Marlowe Hood: How Galileo and his spyglass turned the world on its head

Roundup: Talking About History

Galileo's "optick tube" had a meagre 9x magnification and was not even conceived for astronomy.

Indeed, when the gadget was first demonstrated, Venetian senators were so smitten with its military potential that they doubled Galileo's salary and awarded him a life tenure in the city-state's most prestigious university.

But when, in late October 1609, the 45-year-old Italian mathematician pointed his new-fangled instrument - essentially two lenses aligned in a tube - skyward, what he glimpsed would unleash a scientific revolution and a rare "paradigm shift" in thought.

"He immediately made several surprising discoveries that contributed to the demise of the Earth-centered cosmology that had dominated Western thought for two millennia," says Robert Joseph, a professor of astronomy at the University of Hawaii.

Using ever-more powerful telescopes over the next year, Galileo observed that the Moon was not perfectly smooth, as claimed by Aristotle, but cratered and mountainous.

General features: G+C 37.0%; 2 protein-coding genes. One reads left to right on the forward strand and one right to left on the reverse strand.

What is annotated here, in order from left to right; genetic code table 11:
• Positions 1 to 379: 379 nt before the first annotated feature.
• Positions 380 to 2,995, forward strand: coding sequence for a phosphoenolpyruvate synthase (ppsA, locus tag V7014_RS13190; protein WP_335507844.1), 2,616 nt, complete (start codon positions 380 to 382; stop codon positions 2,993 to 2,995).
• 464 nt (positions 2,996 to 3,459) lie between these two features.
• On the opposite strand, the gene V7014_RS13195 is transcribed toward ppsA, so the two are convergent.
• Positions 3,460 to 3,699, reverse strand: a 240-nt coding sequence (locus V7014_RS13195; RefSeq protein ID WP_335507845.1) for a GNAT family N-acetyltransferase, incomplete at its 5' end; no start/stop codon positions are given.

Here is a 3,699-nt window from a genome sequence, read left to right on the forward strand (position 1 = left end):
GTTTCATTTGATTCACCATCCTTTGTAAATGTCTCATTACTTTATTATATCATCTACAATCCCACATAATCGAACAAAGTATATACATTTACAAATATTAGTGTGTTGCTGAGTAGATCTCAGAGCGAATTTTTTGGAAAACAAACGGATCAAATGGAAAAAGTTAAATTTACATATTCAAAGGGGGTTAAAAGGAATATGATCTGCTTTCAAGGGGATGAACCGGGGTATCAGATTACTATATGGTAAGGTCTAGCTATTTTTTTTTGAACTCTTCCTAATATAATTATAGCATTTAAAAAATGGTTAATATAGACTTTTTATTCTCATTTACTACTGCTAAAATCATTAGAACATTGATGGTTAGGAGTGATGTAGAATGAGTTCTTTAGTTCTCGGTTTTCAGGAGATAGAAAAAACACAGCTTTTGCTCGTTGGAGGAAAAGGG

He spotted hundreds of stars previously untouched by human eyes.

More critically, he discovered the four inner satellites of Jupiter - still known as the "Galilean moons" in his honour - and learnt that Venus, Earth's closest planet, goes through a full range of phases.

Put together, his observations validated the revolutionary theory of Nicolaus Copernicus that Earth orbits the Sun, and not the other way round.

Galileo understood the implications of what he had seen, but the Catholic Church was not ready to accept such heresy.

Only in 2000 did the Holy See apologise for putting Galileo on trial in 1633, forcing him to recant his ideas lest he face imprisonment or worse. The Vatican also pays tribute to him in an exhibition that opened this month...

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